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Latest Limosa Stories

Global Warming Behind Early Bird Migration
2013-11-13 10:00:44

Brett Smith for redOrbit.com - Your Universe Online Scientists have been seeing some bird species migrate earlier and earlier each year and now a team of UK and Icelandic researchers has shown that warming temperatures are behind the creeping back of this instinctive behavior, according to their report in Proceedings of the Royal Society B. “We have known that birds are migrating earlier and earlier each year – particularly those that migrate over shorter distances,” said report...

Environmental Change Impacts Differ For Male And Female Migratory Shorebirds
2013-03-11 11:17:30

University of East Anglia Extensive shell fishing and sewerage discharge in river estuaries could have serious consequences for the rare Icelandic black-tailed godwits that feed there. But it is the males that are more likely to suffer, according to new research from the University of East Anglia. Research published today in the journal Ecology and Evolution reveals very different winter feeding habits between the sexes. Both males and females mainly consume bivalve molluscs, sea...

2009-08-07 14:05:11

A bar-tailed godwit, a bird banded near Victoria, Australia, was found more than 8,000 miles away in the western Arctic area of Alaska, wildlife experts said. While tagged birds are sometimes seen in the region where they were released, it's rare to see them so far from a release site, Wildlife Conservation Society scientists said in a release Friday. While we know that birds from all over the world come to the Arctic to breed, to see a living example first hand is a powerful reminder of the...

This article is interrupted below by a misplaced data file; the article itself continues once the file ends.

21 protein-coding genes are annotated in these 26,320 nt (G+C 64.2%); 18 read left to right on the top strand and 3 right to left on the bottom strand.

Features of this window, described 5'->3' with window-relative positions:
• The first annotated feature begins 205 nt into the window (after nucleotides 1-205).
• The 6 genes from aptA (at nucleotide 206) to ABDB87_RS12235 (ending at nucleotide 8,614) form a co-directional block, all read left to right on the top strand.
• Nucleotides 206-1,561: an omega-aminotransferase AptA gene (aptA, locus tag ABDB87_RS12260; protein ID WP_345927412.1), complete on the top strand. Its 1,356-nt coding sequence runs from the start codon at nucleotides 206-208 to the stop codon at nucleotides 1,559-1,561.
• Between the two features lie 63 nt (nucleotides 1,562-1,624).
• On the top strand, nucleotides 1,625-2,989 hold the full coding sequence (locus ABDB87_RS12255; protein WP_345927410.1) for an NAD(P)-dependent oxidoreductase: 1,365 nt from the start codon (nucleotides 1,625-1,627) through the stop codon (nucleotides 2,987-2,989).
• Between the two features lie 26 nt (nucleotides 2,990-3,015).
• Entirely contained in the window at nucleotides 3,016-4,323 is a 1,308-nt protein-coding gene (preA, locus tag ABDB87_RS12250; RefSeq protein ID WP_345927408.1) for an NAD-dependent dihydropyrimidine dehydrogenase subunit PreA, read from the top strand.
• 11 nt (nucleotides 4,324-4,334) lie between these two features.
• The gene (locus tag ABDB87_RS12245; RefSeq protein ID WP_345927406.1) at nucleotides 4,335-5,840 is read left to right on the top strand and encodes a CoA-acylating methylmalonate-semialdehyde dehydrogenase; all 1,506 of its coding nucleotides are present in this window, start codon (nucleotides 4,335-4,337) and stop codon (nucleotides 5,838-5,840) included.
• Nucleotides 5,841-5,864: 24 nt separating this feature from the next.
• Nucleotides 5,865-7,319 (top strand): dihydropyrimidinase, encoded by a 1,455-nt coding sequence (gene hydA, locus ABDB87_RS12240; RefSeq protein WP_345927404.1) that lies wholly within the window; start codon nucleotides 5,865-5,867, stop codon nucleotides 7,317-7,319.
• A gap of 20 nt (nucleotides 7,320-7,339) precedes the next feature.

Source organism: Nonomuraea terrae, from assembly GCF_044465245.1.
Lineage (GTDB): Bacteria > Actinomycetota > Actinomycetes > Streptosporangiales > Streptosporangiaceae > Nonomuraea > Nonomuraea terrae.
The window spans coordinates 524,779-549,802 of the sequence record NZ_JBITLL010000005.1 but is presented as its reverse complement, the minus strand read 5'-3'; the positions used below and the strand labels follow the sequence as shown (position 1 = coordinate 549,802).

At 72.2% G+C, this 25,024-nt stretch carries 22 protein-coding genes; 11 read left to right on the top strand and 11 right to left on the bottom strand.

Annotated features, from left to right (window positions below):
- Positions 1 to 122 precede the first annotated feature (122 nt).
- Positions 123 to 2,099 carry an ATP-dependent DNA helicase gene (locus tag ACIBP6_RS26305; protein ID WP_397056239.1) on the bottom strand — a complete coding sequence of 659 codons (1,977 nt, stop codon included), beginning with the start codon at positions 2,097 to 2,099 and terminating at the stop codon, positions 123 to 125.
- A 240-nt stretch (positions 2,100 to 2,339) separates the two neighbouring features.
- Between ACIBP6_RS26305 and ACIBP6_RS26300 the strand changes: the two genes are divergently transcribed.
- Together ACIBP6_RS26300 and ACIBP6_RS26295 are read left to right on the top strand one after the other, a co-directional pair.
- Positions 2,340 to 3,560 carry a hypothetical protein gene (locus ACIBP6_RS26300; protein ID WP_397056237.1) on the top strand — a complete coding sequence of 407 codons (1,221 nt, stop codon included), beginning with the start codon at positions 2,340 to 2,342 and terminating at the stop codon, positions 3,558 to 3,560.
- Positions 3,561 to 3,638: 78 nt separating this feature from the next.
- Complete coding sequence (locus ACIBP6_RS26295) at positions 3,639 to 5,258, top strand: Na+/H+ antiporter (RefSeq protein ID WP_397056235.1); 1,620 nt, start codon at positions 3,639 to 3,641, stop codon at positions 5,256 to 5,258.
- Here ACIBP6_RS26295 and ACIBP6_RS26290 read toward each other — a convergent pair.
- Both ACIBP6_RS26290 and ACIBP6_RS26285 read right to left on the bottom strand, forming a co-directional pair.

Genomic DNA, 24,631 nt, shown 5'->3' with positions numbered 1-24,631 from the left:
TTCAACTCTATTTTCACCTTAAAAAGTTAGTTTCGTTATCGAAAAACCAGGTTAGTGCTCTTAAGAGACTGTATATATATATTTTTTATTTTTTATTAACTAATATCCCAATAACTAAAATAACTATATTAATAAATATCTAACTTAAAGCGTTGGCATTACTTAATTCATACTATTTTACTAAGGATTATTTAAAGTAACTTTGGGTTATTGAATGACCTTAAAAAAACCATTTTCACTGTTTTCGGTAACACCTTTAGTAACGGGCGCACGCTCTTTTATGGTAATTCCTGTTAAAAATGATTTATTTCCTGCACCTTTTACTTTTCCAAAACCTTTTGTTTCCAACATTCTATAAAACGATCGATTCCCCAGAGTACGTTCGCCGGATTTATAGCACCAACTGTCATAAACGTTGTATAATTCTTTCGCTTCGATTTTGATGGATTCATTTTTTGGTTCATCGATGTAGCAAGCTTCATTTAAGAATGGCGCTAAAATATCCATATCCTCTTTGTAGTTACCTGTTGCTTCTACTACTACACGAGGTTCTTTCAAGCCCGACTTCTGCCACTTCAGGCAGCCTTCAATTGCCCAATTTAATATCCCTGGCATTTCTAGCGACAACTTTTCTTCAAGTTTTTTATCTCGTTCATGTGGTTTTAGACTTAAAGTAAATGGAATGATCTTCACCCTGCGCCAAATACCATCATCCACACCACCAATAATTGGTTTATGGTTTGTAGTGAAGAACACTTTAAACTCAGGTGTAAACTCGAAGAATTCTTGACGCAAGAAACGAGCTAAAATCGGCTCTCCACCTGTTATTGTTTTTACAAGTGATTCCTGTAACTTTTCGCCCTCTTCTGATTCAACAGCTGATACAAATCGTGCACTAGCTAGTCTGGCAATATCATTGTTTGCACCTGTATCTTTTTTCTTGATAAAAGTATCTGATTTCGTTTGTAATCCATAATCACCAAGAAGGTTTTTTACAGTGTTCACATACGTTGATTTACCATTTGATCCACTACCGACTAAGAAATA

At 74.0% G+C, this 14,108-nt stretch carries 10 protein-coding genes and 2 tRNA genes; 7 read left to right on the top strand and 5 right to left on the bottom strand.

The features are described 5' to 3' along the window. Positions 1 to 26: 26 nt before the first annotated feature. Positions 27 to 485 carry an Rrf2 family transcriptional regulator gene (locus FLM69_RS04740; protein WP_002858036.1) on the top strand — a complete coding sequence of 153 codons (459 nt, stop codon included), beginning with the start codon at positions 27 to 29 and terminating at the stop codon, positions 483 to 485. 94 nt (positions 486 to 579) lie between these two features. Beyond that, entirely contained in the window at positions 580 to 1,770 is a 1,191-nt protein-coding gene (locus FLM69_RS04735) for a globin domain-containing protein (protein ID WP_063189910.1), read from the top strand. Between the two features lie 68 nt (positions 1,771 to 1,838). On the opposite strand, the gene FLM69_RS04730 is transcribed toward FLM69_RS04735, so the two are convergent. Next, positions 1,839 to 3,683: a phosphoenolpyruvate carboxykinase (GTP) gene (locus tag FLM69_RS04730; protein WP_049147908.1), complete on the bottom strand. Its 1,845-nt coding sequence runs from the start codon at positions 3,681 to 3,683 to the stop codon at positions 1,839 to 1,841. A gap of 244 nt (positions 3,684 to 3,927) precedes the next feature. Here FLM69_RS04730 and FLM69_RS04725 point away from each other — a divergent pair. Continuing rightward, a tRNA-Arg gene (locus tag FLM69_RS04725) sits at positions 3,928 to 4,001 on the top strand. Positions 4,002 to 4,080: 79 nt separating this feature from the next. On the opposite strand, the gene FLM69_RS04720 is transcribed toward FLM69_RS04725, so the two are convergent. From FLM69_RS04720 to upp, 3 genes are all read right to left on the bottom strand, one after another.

Latest Limosa Reference Libraries

0_4466c30567c8ac656b732936ef5e1efe
2008-05-02 01:25:42

The Black-tailed Godwit (Limosa limosa), is a large shorebird that migrates in flocks to western Europe, Africa, south Asia and Australia. Interestingly, although this species occurs in Ireland and Great Britain all year round, they are not the same birds. The breeding birds depart in autumn, but are replaced in winter by the larger Icelandic race, L. l. islandica. These birds occasionally appear in the Aleutian Islands and, rarely, on the Atlantic coast of North America. Adults have...

30_9a26cd698ced0ec2842e7f864c162217
2005-06-14 10:37:50

The Bar-tailed Godwit (Limosa lapponica) is a large shorebird. It is a relatively short-legged member of the godwit genus. Adults have blue-grey legs and a very long dark bill with a slight upward curve and pink at the tip. The neck, breast and belly are unstreaked brick red in breeding plumage, off white in winter. The back is mottled grey. Their breeding habitat is arctic Asia and western Alaska on open tundra. They nest on the ground, usually in short vegetation. They migrate in...

34_39b5dc00f350cf8f8560a055d3bf4593
2005-06-09 08:34:35

The Hudsonian Godwit ( Limosa haemastica) is a large shorebird. Adults have long dark legs and a long pink bill with a slight upward curve and dark at the tip. The upper parts are mottled brown and the underparts are chestnut. The tail is black and the rump is white. They show black wing linings in flight. Their breeding habitat is the far north near the tree line in northwestern Canada and Alaska, also on the shores of Hudson Bay. They nest on the ground, in a well-concealed location...

0_99fecf7b5f2223e103cb98f4d73fe8d4
2005-06-08 10:32:15

The Marbled Godwit (Limosa fedoa) is a large shorebird characterized by its long blue-grey legs and long pink bill with a slight upward curve and dark at the tip. The long neck, breast and belly are pale brown with dark bars on the breast and flanks. The back is mottled and dark. They show cinnamon wing linings in flight. They breed in the northern prairies of western Canada and the north central United States near marshes or ponds and nest on the ground, usually in short grass. In...

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Word of the Day
lunula
  • A small crescent-shaped structure or marking, especially the white area at the base of a fingernail that resembles a half-moon.
This word is a diminutive of the Latin 'luna,' moon.
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